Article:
It was PrimaryBid’s ability to respond to growing demand from private investors to purchase shares in publicly traded companies that led to it being named the second fastest-growing scale-up of last year. When Covid-19 slowed the number of institutional deals and companies were looking for alternative investment opportunities, PrimaryBid offered up a solution. As a result, in October 2020, the company received £38.3 million in investment from various sources. Moving forward, PrimaryBid plans to continue on its growth trajectory by investing in new hires, developing its technology, growing partnerships and expanding internationally. 

Bill.com: Entering partnerships

Founder and CEO René Lacerte has pursued partnerships since launching his automated bookkeeping platform in 2006 and has grown his list of collaborators from a few hundred accountants to a group of big-hitters that include Intuit, JP Morgan, Bank of America and Well Fargo. Having considerably expanded Bill.com’s reach, the partnerships have clearly paid off – the company went public in December 2019 with a $1.6 billion valuation. 

Next level: how to transition from start-up to scale-up

As you consider your next steps, here are some key takeaways that can set you on the path to scale-up success.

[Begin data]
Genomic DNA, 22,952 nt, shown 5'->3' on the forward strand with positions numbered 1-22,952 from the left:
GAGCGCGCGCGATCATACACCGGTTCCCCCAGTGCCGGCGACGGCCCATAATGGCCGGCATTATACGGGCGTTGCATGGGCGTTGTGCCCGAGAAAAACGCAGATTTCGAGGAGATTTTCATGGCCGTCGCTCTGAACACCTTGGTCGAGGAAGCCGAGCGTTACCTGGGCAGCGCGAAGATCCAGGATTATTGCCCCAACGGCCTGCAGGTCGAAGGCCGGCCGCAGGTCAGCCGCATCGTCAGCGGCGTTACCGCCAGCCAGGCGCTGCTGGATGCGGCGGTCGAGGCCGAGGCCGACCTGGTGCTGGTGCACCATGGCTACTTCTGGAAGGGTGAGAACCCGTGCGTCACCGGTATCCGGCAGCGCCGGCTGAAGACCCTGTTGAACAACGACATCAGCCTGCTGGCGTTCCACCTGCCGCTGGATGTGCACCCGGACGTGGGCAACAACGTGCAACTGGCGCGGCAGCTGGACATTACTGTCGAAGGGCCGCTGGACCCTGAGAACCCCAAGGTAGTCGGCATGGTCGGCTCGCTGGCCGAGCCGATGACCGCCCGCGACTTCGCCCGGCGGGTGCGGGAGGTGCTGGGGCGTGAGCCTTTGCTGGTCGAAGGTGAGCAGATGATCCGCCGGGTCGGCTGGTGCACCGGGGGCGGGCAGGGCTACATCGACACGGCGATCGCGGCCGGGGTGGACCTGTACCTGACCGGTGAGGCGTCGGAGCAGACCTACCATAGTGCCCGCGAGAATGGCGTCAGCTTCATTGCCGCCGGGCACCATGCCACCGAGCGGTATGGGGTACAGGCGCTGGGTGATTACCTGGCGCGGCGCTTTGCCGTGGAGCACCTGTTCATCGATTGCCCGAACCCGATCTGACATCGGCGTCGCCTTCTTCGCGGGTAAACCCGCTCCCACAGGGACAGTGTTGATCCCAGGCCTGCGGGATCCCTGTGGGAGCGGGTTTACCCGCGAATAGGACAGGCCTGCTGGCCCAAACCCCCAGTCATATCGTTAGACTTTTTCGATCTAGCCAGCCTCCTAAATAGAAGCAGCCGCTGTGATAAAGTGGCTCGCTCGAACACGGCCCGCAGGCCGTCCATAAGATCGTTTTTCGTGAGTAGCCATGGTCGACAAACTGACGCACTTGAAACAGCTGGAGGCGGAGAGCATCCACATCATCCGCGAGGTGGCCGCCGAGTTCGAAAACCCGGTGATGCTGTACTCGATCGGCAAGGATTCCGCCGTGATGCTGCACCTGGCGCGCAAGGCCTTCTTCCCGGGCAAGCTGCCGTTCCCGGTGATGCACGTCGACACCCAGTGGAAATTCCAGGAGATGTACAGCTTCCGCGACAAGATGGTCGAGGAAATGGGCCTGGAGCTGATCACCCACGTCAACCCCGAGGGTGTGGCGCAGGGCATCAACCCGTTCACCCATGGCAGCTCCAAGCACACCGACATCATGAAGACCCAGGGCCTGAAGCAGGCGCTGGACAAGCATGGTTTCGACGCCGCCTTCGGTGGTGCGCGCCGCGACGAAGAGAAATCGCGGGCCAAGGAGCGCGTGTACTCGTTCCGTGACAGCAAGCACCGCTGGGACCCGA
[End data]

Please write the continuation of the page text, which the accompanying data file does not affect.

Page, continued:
1. Secure funding

Fast-growing fintechs often need capital to support their growth plans. Luckily, the UK is seeing record levels of funding – be it from angel investors, crowdfunding activities that enable individuals to invest in unlisted companies or venture capital funds – and the fintech IPO boom is well underway. In recent months, we’ve seen PensionBee and Wise float on the London Stock Exchange.

2. Consider entering partnerships

While traditional banks might once have seen fintechs as a source of competition, there’s a growing culture of collaboration. Mutually beneficial partnerships see traditional financial institutions teaming up with emerging technology companies to gain access to new products and markets while demonstrating their commitment to innovation. While for challenger banks, there’s the opportunity to access the investment potential and gain industry and regulatory knowledge. For example MarketFinance, which became the first fintech company to partner with a major highstreet bank when it teamed up with Barclays. We see partnerships enabling growth across industries, too – like Shopify's integration with Stripe, which has strengthened Stripe’s mission to be a one-stop shop for small business.

3. Seek out new markets...